Colombian teachers’ questions about CLIL: Hearing their voices – in spite of “the mess” (Part I)

Authors

  • Andy Curtis

DOI:

https://doi.org/10.5294/laclil.2012.5.1.1

Keywords:

AICLE, aprendizaje integrado de contenidos y l engua, Colombia, voces de docentes, datos desordenados.

Abstract

This, the first part of a two-part paper, focuses on the importance of the voices of teachers in educational research, as they are key stakeholders in any educational endeavor and among the main agents of educational change. Therefore, even in the most learner-centered of approaches to teaching, it is essential to gather data from teachers. However, in examining the educational research from the 1990s to the present day, the focus appears to have shifted from teachers’ voices to students’ voices, which leaves an essential part of the picture missing. To address this absence, data was collected from language teachers on a new MA program jointly offered by a Colombian university and one in the United States, which is described in the second portion of the present article. The third portion of the present article introduces and explores the notion of ‘messy data’, and the final portion looks at the research on CLIL in Latin America in relation to teachers’ voices.

Author Biography

Andy Curtis

Andy Curtis is a professor in the TESOL program at Anaheim University (CA, USA) and an expert in the field of Intercultural Communications. He has worked with teachers and learners in Europe, Asia and the Middle East, North, South and Central America, and he has published a variety of journal articles, book chapters, and books. He began his professional life as a Medical Science Officer in Clinical Biochemistry, working at hospitals in England but, after gaining his first qualification in TESOL in 1989, left medical science to pursue his passions for languages, teaching, and learning. He holds a teaching degree (BEd) from Sunderland University (UK), and a Master’s degree in Applied Linguistics with English Language Teaching as well as a PhD in International Education from the University of York (UK). From 2001 to 2002, he was a Visiting Professor in the Department of Language Teacher Education at the School for International Training, Vermont, USA. From 2002 to 2006, he was first the Director and then the Executive Director of the School of English at Queen’s University in Canada. From 2007 to 2011, he was the Director of the English Language Teaching Unit at the Chinese University of Hong Kong (CUHK) and an Associate Professor in the Faculty of Education at CUHK.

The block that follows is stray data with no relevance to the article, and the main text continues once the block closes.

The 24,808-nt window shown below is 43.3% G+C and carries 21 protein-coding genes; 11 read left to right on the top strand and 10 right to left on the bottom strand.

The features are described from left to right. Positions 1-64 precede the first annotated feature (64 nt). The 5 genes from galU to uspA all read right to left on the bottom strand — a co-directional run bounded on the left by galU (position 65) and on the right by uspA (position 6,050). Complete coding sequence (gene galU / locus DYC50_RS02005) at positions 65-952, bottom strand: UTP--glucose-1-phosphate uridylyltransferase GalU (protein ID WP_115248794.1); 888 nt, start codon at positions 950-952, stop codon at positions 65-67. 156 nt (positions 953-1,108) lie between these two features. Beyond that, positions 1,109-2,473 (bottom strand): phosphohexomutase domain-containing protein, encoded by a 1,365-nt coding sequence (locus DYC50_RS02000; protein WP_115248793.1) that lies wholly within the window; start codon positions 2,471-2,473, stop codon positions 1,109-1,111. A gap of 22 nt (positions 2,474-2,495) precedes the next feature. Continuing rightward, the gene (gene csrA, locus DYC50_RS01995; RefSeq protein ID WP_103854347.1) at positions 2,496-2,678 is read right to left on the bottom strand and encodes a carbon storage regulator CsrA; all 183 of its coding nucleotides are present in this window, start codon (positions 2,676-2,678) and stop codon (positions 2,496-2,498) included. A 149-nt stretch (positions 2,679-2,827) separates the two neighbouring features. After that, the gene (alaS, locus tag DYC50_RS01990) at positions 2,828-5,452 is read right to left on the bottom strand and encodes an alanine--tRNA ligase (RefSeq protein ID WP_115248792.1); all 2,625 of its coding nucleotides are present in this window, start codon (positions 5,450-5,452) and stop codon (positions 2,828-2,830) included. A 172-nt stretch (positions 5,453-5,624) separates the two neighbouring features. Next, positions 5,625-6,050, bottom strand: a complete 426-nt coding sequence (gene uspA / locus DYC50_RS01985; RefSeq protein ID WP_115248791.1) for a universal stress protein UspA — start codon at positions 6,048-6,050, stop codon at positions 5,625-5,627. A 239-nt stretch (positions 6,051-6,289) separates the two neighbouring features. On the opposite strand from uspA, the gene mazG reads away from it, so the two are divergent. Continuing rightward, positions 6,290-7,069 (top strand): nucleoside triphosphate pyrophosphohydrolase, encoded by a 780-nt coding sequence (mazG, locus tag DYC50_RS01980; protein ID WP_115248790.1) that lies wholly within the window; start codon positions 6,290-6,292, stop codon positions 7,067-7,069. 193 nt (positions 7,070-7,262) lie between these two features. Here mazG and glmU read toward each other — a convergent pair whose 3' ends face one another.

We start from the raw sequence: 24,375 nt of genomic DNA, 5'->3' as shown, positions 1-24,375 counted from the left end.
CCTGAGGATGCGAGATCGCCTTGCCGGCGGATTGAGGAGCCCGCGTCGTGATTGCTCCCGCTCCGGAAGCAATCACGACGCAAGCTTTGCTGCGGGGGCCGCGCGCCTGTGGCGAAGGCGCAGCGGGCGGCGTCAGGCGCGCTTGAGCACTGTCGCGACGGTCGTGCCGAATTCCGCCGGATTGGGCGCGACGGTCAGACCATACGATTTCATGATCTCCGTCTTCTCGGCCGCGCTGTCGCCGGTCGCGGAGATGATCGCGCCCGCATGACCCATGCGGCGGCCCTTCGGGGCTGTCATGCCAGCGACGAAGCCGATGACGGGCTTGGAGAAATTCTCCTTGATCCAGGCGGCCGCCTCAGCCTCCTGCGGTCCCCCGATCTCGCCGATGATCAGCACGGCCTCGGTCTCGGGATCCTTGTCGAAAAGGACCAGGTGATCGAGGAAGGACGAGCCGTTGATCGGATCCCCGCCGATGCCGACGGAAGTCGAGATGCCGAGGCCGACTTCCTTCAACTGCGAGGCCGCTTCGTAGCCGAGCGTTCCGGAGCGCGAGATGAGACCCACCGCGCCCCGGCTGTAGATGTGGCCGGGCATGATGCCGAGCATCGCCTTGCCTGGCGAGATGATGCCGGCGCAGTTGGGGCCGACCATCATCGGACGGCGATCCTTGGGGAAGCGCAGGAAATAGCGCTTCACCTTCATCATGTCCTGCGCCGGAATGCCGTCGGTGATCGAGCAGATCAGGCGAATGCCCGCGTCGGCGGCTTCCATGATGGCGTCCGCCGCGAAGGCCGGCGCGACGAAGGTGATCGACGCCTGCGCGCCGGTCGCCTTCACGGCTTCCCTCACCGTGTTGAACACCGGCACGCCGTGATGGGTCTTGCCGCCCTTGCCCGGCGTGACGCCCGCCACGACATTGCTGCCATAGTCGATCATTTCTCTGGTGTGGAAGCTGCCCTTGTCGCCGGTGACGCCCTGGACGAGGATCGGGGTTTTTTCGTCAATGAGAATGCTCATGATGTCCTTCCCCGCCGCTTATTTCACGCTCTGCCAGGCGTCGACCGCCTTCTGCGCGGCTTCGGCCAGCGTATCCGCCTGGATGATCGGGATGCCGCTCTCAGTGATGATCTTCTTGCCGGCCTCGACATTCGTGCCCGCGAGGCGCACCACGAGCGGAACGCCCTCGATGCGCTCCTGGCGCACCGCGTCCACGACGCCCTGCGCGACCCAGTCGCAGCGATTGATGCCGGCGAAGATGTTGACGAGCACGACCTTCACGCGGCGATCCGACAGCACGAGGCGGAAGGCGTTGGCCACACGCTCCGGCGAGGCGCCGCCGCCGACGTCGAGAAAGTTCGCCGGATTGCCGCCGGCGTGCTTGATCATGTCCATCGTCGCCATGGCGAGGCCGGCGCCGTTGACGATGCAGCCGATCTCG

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Published

2012-04-27

Issue

Section

Articles